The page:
Saturday, January 30, 2016

Don't quit, strike

Last month, about 150 employees at a Cargill meat processing plant in Colorado were fired for not showing up to work for three days (StarTribune, January 8, 2016). The workers were protesting what they believed was a change in Cargill policy not allowing workers to take a prayer break. Religious accommodation, and more generally, diversity, issues are challenging and important in today’s workplace, and these challenges are made more difficult by cultural and language differences. Cargill, in fact, says that this was a misunderstanding. Without intending to downplay these important issues, I think this case also serves as a reminder of a different kind of misunderstanding—the misunderstanding of labor law as only applying to unionized situations.

When there are conflicts over prayer breaks, being paid for set-up time, cuts in health care benefits, or any other of the many difficult issues in the modern workplace, nonunion workers in the private sector should remember that they are covered by labor law in the form of the National Labor Relations Act (NLRA). A common misunderstanding is that the NLRA only applies to workers who are trying to unionize, collectively bargain a union contract, strike in support of those negotiations, or other activities that involve formal union activity. The NLRA does indeed cover those situations. But more fundamentally, the NLRA seeks to protect workers who band together to enhance their collective power and voice in determining wages, hours, and terms and conditions of employment. Why? Because the NLRA is premised on a belief that the employment relationship is an unequal one, and it will work better for all if workers act together rather than individually to better balance corporate power.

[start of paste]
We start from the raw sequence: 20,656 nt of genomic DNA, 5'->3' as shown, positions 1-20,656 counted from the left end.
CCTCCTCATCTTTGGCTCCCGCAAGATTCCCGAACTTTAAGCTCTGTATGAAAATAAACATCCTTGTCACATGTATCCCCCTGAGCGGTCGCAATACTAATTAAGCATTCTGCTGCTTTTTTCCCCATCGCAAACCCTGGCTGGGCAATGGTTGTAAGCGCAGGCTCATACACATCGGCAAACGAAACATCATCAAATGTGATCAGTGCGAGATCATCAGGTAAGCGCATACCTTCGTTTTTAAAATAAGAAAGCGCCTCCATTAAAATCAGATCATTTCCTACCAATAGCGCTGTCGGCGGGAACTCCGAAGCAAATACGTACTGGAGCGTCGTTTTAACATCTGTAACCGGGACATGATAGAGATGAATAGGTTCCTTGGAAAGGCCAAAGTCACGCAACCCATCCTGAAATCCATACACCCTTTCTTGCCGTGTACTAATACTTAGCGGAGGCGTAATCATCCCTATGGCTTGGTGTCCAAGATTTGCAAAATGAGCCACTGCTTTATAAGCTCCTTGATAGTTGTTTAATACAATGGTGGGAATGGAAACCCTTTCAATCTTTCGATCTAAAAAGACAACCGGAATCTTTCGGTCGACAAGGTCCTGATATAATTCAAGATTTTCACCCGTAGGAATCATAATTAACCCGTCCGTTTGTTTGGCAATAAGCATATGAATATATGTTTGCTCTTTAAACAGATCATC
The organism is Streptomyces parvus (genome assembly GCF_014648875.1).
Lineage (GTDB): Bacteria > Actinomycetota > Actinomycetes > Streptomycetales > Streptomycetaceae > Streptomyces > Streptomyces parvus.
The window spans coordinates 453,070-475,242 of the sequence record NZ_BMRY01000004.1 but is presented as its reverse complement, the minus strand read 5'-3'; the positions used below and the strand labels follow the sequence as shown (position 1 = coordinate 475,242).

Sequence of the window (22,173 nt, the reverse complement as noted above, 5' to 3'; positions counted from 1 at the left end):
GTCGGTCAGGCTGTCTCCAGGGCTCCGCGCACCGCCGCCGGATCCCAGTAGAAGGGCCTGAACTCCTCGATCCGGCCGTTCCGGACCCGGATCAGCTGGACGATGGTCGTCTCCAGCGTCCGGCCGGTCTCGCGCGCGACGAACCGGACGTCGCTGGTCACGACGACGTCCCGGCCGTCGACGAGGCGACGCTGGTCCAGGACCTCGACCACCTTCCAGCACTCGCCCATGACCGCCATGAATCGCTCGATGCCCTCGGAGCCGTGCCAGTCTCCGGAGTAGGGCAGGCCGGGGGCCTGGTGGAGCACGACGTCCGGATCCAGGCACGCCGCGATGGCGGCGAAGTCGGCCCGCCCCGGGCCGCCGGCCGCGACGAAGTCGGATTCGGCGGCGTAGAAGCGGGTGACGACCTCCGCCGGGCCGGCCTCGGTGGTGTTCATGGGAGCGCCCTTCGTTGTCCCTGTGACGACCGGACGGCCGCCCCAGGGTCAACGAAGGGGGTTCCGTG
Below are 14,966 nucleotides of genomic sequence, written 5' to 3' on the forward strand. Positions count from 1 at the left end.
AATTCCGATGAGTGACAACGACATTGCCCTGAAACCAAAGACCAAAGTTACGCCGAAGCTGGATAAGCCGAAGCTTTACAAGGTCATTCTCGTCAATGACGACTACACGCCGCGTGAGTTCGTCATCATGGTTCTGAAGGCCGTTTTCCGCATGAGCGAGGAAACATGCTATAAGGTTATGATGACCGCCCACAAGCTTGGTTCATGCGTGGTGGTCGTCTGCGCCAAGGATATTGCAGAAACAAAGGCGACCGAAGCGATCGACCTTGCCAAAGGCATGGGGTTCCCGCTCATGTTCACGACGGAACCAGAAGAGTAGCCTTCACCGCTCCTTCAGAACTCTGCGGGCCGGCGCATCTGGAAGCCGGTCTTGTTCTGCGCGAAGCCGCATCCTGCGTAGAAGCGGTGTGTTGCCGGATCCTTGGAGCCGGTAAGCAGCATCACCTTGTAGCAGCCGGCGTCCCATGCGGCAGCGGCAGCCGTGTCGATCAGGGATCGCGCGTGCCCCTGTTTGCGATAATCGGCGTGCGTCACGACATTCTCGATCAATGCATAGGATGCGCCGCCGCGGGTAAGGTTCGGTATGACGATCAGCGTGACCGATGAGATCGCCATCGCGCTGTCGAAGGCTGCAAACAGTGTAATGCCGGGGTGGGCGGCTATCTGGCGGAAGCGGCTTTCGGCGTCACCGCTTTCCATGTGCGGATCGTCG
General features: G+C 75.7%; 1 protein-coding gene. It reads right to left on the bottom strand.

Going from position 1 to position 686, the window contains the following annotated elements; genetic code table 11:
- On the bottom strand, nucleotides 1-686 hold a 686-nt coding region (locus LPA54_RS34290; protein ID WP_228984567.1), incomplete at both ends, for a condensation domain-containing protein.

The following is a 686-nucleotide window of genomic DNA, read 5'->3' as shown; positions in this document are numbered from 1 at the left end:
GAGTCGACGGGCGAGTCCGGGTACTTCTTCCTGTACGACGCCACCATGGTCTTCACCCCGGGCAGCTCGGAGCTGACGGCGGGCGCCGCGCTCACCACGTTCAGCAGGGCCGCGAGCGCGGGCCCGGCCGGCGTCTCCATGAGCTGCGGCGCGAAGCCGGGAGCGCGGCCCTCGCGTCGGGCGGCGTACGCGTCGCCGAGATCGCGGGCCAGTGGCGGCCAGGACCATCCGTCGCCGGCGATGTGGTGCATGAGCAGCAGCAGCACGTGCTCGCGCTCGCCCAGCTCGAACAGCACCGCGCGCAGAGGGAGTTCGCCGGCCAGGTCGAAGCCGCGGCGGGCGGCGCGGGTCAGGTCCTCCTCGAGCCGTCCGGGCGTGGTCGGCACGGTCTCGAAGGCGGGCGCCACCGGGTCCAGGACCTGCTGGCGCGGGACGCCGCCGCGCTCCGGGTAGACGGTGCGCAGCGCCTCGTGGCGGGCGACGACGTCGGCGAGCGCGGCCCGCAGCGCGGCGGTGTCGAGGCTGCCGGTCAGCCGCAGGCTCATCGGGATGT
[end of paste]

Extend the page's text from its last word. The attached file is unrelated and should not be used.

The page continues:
So collective activities—that only require two workers—to have a voice over wages, hours, and terms and conditions of employment are protected, which means that workers cannot be discharged, disciplined, or other discriminated against for engaging in these activities. So when multiple workers feel aggrieved by prayer break policies or any other work-related issue, they should remember these protections.

First, this means that you have the right to talk with co-workers about these issues (including your wage or salary)--not necessarily during paid work time or in areas that disturb customers; but during breaks in private areas. Second, this means you should to express your voice collectively rather than individually. Talk with managers as a group rather than as individuals. Third, if things are so bad that you are willing to quit, you should instead think about going on strike. As a group, you can collectively refuse to work until a certain policy is changed. The company doesn’t have to pay you, or give in to your demands. But it cannot fire you for this protected activity. You can be replaced which means that you are not immediately entitled to get your job back if you end your protest and someone else has filled your job. But you wouldn’t be entitled to this if you quit either. However, by going on strike instead of quitting, you are entitled to your job back once there are job openings. If you quit, you are at the mercy of the employer if there are job vacancies.

Returning to the Fort Morgan Cargill case, this was reported in the media with no mention of union representation. So I thought these workers should have struck instead of quit, and they'd already have their jobs back by now. However, it turns out that these workers are actually represented by the Teamsters and covered by a collective bargaining agreement. Like almost all other U.S. contracts, it contains a no-strike provision banning strikes during the life of the contract. So the Fort Morgan workers could be fired for striking. Instead they should have union representation and a grievance procedure to help them. Unfortunately, those supports seem to have failed in this particular case. That’s a story for another day.


  1. An important lesson to learn as an employee on the importance of trade unions and the loop holes in the law that organisation's could capitalize on in solving difficult confrontational challenges- at least when they have a choice.